NMC has approved the ‘Basic course in biomedical research’ which is offered by ICMR-NIE, that is mandated to all postgraduates and faculty. Similarly, NMC can implement its learning system from first year MBBS with lectures, pre and post lecture questions, that can be monitored by the faculty, principal and NMC. This platform can provide higher transfer of knowledge to students and a monitoring system.14

CONCLUSION

NExT is a welcome step in the direction of a uniform assessment system to enhance the standard of medical education for Indian medical graduates at national level. Being this a new concept in India, preparedness of students for such assessment needs to be ensured. Indian students are accustomed to digital learning, as many high schools are adapting digital mode of education. Similar models are time tested in other countries such as the USA where NBME test scores intended for subject assessment closely mimic the USMLE scores. A similar model of nationalised internal and subject assessments may be developed by NMC to ultimately have a uniform and high quality holistic assessment tool for Indian medical graduates and solution for all low resource countries.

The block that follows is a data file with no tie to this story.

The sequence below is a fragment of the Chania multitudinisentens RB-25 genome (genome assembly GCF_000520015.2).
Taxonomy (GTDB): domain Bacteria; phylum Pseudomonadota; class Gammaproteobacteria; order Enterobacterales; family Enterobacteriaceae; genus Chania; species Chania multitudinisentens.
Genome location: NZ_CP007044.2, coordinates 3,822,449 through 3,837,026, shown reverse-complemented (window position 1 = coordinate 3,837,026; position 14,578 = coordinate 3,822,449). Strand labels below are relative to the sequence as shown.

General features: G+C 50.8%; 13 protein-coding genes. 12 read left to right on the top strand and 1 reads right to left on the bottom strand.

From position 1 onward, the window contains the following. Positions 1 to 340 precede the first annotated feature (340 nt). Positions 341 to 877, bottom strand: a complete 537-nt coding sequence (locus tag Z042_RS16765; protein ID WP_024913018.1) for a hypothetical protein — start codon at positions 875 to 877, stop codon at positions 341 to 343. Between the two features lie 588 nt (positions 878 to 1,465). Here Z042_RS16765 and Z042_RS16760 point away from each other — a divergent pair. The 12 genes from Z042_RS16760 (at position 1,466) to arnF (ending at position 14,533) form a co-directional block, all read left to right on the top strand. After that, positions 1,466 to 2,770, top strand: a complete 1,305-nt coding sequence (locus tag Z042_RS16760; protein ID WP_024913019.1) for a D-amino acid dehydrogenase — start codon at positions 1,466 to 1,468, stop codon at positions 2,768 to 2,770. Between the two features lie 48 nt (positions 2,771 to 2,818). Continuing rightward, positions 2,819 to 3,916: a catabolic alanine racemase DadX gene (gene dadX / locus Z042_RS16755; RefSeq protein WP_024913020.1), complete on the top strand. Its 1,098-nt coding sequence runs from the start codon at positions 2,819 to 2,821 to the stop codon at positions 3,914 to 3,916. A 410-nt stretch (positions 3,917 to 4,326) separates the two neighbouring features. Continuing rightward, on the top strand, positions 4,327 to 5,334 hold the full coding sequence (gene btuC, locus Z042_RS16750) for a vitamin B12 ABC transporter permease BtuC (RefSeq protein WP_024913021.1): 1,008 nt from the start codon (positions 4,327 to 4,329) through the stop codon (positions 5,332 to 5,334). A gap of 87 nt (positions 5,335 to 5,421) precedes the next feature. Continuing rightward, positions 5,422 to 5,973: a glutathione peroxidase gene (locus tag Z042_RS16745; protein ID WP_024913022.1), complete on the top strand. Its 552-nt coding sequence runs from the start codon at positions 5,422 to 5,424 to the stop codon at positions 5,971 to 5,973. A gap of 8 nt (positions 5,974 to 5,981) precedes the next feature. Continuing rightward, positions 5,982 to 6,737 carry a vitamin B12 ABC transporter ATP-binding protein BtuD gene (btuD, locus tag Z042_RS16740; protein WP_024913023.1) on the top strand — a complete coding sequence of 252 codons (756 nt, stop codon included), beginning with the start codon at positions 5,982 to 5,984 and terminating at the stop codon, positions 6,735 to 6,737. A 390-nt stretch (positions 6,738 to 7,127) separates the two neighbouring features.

END NOTE

Author Information

  1. Dr. Satwik Kuppili, Department of Community Medicine Konaseema Institute of Medical Sciences (KIMS), Amalapuram, India

  2. Dr. Eshika Madala, Department of Community Medicine, Apollo Institute of Medical Sciences Research (AIMSR), Hyderabad, India

  3. Dr. Ravi Kant Department of General Surgery, All India Institute of Medical Sciences, Rishikesh, India

  4. Dr. Lokesh Kumar Tiwari, Department of Pediatrics, All India Institute of Medical Sciences, Patna, India

  5. Dr. Lokesh Edara, Department of Medicine, WMU School of Medicine, Michigan, USA

Acknowledgements:

Sincere thanks to Tarun Kumar Suvvari (President, Global Association of Indian Medical Students, GAIMS and Founder and Executive director - Squad Medicine and Research, SMR) for his inputs and suggestions.

Conflict of Interest:

None declared